Rising temperatures are likely to pose challenges for the horticulture and viticulture sectors. Higher minimum temperatures, for example, are likely to reduce essential winter chill and reduce yields for some fruit and nut crops, such as cherries. Some wineries are reporting that harvesting is now occurring several weeks earlier than past records and that the climate is becoming too warm to produce good quality crops of some premium grape varieties.
Climate change is likely to have mixed effects on the livestock sector. While higher carbon dioxide levels may promote pasture growth, higher temperatures and less rainfall at key times could negatively affect production. Higher minimum temperatures in winter may reduce stock losses from cold snaps. Conversely, increases in maximum temperatures will increase heat stress and result in reductions in animal productivity.
In the forestry sector, higher concentrations of carbon dioxide are likely to result in increased woody growth rates, but these effects may be counteracted by reduced soil nutrient and moisture levels. The forestry sector also faces a higher risk of bushfires and increased damage from pests. Climate change may result in the development of new bioclimatic niches for weeds, pests and diseases, which may lead to increased biosecurity issues for some regions or primary industry sectors.
Increasing temperatures and changes in rainfall patterns will also affect the migration and breeding patterns of freshwater fish, as well as altering their habitat and food sources (DPI 2018).
Climate change is expected to have detrimental impacts on the health and wellbeing of the people of NSW. The intensity and frequency of extreme climatic events, particularly heatwaves, is anticipated to increase over coming decades. Periods of successive extreme heat and cold have been shown to have major effects on human health and increase rates of health service utilisation (Jegasothy et al. 2017).
The NSW State of the Environment (SoE) framework, is based on the Pressure-State-Response model of reporting. Within this report, the issues of economic activity (the economy) and population growth are treated as drivers of environmental change. Unlike pressures, which have a direct impact on environmental outcomes, the effects of growth in population and the economy are more diffuse and are mediated through a complex network of pathways for resource use and consumption, the production of goods and services, and the generation of waste.
More specific issues, such as energy use and transport, are described as pressures. These account for the bulk of greenhouse gas emissions in NSW and Australia. The build-up of greenhouse gases in the atmosphere is the main cause of human-induced climate change. The changes that are happening to the Earth's climate are leading to a range of disturbances to physical and biological systems and processes, human society and infrastructure, reported as outcomes to environmental resources and assets.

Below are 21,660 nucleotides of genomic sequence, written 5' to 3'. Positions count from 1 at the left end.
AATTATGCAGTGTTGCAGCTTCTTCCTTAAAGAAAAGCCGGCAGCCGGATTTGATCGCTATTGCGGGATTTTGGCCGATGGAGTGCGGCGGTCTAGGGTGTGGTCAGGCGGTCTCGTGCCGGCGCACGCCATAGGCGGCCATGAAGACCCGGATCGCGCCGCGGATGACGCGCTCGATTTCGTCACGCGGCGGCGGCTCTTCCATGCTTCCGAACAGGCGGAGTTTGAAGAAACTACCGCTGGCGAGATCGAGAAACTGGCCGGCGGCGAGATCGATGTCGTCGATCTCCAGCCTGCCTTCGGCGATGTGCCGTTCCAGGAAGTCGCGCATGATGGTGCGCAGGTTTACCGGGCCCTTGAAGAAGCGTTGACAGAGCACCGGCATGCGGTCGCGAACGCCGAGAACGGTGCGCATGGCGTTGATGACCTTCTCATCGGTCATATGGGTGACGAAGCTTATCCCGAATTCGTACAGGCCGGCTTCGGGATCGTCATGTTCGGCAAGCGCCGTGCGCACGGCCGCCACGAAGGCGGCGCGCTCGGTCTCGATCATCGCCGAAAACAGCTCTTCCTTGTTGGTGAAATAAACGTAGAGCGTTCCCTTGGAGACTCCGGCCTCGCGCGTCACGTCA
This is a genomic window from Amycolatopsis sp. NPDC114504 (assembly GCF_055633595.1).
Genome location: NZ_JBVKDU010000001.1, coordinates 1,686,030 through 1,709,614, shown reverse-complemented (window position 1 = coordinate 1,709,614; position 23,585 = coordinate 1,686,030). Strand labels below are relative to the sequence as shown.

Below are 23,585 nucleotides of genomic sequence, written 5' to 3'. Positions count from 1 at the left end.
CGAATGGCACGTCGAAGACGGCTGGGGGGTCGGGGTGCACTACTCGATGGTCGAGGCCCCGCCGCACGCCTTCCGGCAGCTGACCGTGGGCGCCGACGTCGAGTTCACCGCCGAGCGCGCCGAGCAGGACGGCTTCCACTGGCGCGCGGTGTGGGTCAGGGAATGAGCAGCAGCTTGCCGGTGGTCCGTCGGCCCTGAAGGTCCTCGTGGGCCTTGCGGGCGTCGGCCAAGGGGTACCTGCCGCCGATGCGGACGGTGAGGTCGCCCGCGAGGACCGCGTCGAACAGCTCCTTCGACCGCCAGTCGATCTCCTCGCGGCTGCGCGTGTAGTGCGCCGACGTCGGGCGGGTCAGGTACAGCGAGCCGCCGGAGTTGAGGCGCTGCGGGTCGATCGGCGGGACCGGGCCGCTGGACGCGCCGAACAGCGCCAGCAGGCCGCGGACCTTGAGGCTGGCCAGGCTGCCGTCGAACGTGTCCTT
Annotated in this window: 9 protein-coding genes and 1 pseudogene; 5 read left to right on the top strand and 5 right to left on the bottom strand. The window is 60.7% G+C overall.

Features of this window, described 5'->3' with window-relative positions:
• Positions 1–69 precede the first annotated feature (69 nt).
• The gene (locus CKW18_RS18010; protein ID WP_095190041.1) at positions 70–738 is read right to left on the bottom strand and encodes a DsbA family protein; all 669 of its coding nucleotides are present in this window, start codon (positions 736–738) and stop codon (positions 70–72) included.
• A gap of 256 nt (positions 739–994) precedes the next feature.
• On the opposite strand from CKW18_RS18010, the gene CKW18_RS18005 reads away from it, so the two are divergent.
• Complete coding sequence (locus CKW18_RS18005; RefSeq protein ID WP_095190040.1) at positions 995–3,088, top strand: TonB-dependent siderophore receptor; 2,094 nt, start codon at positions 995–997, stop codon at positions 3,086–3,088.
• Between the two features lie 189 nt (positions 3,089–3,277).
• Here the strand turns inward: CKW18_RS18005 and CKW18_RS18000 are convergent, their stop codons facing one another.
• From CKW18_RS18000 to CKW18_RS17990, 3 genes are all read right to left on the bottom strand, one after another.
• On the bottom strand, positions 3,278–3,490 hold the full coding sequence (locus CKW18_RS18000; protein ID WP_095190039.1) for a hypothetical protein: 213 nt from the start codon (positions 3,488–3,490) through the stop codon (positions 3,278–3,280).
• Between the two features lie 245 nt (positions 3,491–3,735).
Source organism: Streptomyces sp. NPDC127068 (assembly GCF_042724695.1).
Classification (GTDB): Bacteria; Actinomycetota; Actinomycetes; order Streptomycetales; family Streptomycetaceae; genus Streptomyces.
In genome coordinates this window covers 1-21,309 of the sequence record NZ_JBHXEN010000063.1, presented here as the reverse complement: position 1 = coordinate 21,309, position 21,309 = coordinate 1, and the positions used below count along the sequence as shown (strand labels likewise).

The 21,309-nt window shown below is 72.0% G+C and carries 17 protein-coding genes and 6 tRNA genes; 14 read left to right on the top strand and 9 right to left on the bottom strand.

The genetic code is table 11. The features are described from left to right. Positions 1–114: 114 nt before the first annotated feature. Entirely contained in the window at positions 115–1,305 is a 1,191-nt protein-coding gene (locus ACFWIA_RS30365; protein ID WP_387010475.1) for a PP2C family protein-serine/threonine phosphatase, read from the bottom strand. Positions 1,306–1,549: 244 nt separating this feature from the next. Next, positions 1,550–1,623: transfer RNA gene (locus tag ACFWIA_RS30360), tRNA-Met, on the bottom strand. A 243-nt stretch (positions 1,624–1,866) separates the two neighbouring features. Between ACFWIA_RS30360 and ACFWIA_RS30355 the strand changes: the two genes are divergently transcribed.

It is generally accepted that a level of growth in the economy is desirable to improve living standards, but economic growth does not necessarily need to be achieved at a significant cost to the environment. The decoupling of economic growth (gross state product or GSP) from carbon emissions in the NSW economy over the past 30 years is demonstrated in the topic Economic activity and the environment. Since 1990 there has been a 60% reduction in carbon emissions per dollar of GSP in the NSW economy. The decoupling is clearer for carbon emissions than for most other benchmarks of environmental performance.
A report for the Australian Business Roundtable for Disaster Relief and Safer Communities (Deloitte Access Economics 2017) estimates the total economic cost of natural disasters in Australia. For NSW this figure is $3.6 billion per year, on average, at the current time. By 2050, this is estimated to rise to $10.6 billion. However, this estimate is conservative and explicitly excludes climate change from the analysis, so these costs are likely to be substantially higher. The costing of climate change impacts and responses is discussed further in the topic Economic activity and the environment.
Over the past five years the NSW population has grown at a rate of 1.5% annually. Higher population leads to an increased demand for food, resources, energy and transport, all of which have associated greenhouse gas emissions. Over the past 10 years, total energy consumption has remained stable, but there has been an overall decline in the per capita consumption of electricity in NSW.
The production and use of energy from non-renewable sources is the main cause of greenhouse gas emissions in NSW. Total energy use has fallen slightly over the past 10 years. Fossil fuels currently account for about 93.5% of the final energy use.
Transport is the largest (and fastest growing) sector for total energy use, at 45%. Electricity use has fallen slightly and accounts for around one-fifth of total energy use. For more information see the topics Energy Consumption and Greenhouse Gas Emissions.
The main cause of global warming and climate change is the build-up in the atmosphere of greenhouse gas emissions from human activities, including power generation and use, transport, industry and agriculture.